Female flying foxes become sexually mature at 2-3 years and give birth to one young per year. Young are cared for during a period of three to four months after which they become independent. Flying fox hazards include predators such as goannas, snakes, powerful owls, eagles, foxes, dogs and cats as well as man-made items such as powerlines and barbed-wire fences.
Provided these can be avoided successfully, a flying fox may reach 8-10 years of age.
Flying foxes have a vital role in the regeneration of native forests. Due to their nocturnal feeding habits and extensive feeding ranges, flying foxes are able to pollinate tree species which produce most of their nectar at night and are thus less easily serviced by day-feeding birds and bees. The dispersal of seeds by flying foxes may happen in one of three ways:
fruit may be taken from a tree, consumed elsewhere and large seeds spat out some distance from their origin.
- fruit may be taken away and dropped during transit.
- fruit may be taken and eaten on-site but small seeds excreted elsewhere.
The seeds of many species of rainforest trees will only germinate if moved some distance from the parent tree. Due to their ability to carry large fruit and move it over considerable distances, flying foxes are responsible for maintaining genetic diversity amongst remnant patches of forests.
Pollen is collected on the fur of flying foxes while feeding on the nectar of flowers. It attaches mainly to the head and neck region and is thus distributed between different feeding sites. This may lead to cross-pollination between flowers of the same tree or between flowers of different trees of the same species in separate forest patches. Native eucalypts depend on cross-pollination for maximum fruit-set and seed viability.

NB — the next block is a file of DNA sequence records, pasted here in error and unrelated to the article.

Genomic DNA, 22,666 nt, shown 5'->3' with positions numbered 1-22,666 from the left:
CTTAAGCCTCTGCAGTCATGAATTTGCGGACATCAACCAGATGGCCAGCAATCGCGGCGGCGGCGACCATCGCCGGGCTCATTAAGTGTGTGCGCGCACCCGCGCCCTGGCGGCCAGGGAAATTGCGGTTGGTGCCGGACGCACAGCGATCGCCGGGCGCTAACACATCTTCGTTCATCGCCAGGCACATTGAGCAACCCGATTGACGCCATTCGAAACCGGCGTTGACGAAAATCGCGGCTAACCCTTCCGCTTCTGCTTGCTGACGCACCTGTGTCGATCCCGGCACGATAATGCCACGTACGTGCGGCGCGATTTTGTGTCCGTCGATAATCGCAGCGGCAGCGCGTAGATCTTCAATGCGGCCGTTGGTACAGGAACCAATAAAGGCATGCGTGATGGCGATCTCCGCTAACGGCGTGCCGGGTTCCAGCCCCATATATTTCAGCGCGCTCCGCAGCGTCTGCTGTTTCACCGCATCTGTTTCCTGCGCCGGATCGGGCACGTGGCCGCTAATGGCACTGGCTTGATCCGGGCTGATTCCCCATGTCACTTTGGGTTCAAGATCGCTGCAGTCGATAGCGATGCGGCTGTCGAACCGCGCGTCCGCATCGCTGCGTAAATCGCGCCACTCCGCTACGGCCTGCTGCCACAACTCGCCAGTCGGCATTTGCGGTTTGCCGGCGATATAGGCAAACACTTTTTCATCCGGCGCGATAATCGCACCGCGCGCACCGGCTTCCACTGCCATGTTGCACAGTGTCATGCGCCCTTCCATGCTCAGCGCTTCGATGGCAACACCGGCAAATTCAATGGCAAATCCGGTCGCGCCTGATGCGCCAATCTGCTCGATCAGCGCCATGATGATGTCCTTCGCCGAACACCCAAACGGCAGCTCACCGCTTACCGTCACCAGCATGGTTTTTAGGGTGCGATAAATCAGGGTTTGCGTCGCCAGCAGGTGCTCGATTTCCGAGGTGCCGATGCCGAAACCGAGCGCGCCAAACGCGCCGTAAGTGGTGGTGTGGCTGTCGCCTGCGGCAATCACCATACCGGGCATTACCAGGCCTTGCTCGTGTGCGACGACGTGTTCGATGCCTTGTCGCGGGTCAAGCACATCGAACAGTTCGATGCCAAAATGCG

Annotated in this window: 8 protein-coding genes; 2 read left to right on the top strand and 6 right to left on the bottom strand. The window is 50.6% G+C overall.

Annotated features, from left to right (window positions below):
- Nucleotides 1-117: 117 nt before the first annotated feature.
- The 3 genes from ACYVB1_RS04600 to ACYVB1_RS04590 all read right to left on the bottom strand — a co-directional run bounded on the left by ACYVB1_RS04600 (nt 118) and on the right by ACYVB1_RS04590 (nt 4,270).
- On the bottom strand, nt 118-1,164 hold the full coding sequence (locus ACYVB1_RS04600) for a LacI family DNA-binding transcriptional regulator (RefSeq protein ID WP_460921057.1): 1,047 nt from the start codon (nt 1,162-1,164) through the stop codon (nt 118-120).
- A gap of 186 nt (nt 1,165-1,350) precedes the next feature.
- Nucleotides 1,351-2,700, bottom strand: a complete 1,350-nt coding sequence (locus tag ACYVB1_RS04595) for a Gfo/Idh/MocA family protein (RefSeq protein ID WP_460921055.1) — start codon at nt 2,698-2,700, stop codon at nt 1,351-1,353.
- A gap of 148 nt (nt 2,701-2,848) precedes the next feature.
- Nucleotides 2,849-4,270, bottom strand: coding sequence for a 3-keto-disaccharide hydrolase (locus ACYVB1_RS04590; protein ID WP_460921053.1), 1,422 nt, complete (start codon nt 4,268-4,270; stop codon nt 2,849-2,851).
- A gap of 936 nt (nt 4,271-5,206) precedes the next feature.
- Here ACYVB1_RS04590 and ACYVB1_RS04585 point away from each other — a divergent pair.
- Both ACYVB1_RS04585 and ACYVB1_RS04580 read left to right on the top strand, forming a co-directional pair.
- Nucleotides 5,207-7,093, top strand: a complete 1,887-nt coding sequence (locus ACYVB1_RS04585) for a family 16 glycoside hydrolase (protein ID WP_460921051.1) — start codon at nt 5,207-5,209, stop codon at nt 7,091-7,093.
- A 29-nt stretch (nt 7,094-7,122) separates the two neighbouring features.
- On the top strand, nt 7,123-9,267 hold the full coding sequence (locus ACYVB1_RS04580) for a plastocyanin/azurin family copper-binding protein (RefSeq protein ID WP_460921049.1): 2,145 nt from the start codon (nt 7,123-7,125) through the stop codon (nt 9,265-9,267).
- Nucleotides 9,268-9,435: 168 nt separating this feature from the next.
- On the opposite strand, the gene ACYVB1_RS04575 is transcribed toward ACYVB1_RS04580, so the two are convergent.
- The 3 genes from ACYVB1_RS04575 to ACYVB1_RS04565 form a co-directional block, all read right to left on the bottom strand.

Flying foxes use sound as a means of communication. Their hearing is similar to humans, making their calls clearly audible to our ears. Vocalisations between individuals are necessary for social communication, eg during the defence of territories.
Periods of noise occur mainly at dawn and dusk when the bats arrive at or prepare to leave the camp. Calls during the day occur mainly during the mating season in March/April or as a response to disturbances. These may include roaming dogs, birds of prey, planes, machinery noise (chain-saws, lawn-mowers, loud bangs) in or near the camp or people walking among the roosting bats. Flying fox noise can be minimised by preventing disturbances at the camp sites.
Away from camps, flying foxes can sometimes be heard feeding in trees at night. Flying foxes are loyal to feeding sites; noise indicates the defence of feeding territory and will cease as soon as the trees in which they are feeding finish flowering or fruiting.
Scent plays an important role in the life of a flying fox, as it’s a vital part of their communication. Glands located on their shoulders allows a male flying fox to secrete a strong odour for marking his territory and attracting females during the mating season. Whilst female flying foxes are able to locate their young in amongst thousands of other flying foxes in the colony by following the scent emitted by their offspring.
Defecation is primarily done at feeding sites, not roosting sites, so any odour associated with a flying fox camp is not coming from droppings, it is actually the flying foxes themselves. As with humans, hot and humid weather can intensify this smell.
Flying foxes can defecate in flight, splattering objects beneath their flight path with excrement or guano.